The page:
A point of view: Quantitative and qualitative imbalance in disease pathogenesis; pulmonary surfactant protein A genetic variants as a model

Joanna Floros, Guirong Wang

Research output: Contribution to journalArticle

16 Scopus citations

Abstract

The high degree of similarity at the molecular level, between humans and other species, has provided the rationale for the use of a variety of species as model systems in research, resulting in enormous advances in biological sciences and medicine. In contrast, the individual variability observed among humans, for example, in external physique, organ functionality and others, is accounted for, by only a fraction of 1% of differences at the DNA level. These small differences, which are essential for understanding disease pathogenesis, have posed enormous challenges in medicine, as we try to understand why patients may respond differently to drugs or why one patient has complications and another does not. Differences in outcome are most likely the result of interactions among genetic components themselves and/or the environment at the molecular, cellular, organ, or organismal level, or the macroenvironment. In this paper: (1) we consider some issues for multifactorial disease pathogenesis; (2) we provide a review of human SP-A and how the knowledge gained and the characteristics of the hSP-A system may serve as a model in the study of disease with multifactorial etiology; and (3) we describe examples where hSP-A has been used in the study of disease.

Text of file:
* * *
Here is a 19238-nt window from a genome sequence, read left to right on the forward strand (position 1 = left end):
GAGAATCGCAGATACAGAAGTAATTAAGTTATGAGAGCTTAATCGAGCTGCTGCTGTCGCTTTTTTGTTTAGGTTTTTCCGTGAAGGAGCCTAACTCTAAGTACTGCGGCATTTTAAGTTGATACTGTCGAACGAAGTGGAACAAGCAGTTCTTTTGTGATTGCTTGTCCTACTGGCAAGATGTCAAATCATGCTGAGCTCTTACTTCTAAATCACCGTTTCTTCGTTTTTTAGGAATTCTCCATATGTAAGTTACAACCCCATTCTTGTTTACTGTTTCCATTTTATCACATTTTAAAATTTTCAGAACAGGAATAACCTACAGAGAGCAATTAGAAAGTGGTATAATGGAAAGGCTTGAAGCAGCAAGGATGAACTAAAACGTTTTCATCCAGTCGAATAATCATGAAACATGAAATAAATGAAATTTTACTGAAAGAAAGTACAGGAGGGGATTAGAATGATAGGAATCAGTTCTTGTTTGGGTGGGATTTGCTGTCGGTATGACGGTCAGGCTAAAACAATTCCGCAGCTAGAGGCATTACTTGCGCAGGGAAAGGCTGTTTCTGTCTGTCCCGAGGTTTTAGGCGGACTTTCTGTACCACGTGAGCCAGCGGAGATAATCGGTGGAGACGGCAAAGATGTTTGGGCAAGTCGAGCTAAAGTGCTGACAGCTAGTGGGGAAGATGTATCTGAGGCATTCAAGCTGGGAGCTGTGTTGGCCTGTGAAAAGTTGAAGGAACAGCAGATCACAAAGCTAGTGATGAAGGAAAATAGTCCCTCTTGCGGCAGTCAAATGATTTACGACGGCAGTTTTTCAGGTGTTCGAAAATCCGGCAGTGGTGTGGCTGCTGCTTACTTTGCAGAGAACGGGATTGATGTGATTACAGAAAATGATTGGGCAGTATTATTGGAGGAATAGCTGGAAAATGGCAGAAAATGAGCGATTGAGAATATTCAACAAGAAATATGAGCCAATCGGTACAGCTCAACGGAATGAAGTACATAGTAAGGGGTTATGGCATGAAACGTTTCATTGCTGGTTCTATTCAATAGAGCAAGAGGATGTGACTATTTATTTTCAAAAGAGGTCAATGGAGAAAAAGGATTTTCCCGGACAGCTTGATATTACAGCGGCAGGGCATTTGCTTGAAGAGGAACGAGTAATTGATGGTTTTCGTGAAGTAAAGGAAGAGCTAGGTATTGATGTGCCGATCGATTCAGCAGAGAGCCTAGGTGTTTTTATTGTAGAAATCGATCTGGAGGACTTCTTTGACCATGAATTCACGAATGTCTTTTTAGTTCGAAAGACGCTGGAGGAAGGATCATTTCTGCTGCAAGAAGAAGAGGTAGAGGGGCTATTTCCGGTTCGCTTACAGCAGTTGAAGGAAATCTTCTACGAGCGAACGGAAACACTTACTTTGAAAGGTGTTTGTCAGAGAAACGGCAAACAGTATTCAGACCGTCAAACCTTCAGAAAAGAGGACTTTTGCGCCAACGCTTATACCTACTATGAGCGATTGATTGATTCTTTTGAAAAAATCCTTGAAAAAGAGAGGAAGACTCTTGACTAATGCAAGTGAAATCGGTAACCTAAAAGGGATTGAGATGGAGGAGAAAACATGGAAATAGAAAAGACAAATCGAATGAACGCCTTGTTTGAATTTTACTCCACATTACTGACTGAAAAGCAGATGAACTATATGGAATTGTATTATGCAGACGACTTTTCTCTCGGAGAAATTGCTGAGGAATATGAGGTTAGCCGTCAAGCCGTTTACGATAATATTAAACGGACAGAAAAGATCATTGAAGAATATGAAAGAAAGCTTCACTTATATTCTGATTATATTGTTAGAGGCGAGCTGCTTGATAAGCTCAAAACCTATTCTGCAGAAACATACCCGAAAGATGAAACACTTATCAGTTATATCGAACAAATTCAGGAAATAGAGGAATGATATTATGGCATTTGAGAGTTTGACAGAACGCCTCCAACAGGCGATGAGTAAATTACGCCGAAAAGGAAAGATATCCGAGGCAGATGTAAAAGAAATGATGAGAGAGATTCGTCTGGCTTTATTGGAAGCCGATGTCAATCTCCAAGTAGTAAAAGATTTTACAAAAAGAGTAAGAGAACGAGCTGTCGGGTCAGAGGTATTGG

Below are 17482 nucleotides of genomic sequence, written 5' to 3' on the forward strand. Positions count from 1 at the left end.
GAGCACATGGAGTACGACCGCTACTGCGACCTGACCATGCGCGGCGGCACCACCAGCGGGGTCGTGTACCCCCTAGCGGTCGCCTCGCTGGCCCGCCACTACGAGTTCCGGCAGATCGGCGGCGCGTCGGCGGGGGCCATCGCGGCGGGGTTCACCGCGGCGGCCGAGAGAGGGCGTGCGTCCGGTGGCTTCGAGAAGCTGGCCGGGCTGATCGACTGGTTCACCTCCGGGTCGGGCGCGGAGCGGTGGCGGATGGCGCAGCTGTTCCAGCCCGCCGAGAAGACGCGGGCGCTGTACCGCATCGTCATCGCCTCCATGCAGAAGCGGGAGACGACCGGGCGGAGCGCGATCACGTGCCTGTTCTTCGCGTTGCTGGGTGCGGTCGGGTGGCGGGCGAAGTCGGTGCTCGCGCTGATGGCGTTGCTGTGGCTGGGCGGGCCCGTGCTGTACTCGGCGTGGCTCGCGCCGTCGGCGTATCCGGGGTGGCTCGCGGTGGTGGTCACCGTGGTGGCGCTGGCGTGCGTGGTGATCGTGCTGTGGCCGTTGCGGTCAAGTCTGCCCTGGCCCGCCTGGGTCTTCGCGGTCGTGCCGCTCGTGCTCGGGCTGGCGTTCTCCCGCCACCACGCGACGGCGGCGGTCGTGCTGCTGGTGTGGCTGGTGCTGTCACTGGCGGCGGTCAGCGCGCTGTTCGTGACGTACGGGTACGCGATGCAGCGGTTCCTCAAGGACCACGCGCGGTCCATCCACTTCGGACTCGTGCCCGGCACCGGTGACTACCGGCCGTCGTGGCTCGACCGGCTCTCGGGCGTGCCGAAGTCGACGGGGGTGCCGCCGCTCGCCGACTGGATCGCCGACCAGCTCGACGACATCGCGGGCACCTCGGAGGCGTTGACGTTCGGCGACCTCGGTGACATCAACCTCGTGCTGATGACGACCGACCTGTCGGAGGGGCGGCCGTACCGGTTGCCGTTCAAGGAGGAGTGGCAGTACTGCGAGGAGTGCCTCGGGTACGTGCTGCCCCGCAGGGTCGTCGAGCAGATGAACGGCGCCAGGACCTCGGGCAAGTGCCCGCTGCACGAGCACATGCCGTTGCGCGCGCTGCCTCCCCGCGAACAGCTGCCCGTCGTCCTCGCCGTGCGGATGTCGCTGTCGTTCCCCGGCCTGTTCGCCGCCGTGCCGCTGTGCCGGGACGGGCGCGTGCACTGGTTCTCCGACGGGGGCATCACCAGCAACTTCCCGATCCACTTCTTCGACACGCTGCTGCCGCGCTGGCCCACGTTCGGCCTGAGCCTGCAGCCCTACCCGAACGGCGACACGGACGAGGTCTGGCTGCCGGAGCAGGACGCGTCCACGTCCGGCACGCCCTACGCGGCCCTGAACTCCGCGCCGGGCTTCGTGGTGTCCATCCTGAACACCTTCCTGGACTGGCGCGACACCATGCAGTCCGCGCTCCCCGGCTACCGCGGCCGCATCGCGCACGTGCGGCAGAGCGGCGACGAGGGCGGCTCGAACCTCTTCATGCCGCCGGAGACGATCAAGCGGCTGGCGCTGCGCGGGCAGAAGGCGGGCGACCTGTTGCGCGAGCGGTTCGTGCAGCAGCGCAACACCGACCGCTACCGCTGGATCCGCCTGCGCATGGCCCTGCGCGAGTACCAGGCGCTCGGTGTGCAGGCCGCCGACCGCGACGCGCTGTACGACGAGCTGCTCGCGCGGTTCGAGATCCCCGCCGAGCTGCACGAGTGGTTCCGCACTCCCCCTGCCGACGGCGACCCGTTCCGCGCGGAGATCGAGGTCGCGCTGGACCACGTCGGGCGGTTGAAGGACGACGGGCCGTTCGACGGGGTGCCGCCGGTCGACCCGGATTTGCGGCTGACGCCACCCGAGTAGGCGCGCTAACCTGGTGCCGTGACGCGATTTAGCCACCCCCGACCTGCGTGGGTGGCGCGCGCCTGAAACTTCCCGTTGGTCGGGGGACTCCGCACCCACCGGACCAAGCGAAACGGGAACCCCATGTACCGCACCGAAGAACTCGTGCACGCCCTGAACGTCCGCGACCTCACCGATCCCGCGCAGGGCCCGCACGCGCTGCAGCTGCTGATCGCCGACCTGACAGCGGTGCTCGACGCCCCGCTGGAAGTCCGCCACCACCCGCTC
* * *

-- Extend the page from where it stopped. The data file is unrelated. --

Original languageEnglish (US)
Pages (from-to)295-303
Number of pages9
JournalComparative Biochemistry and Physiology - A Molecular and Integrative Physiology
Volume129
Issue number1
DOIs
Publication statusPublished - May 2001

    Fingerprint

All Science Journal Classification (ASJC) codes

  • Biochemistry
  • Physiology
  • Molecular Biology

Cite this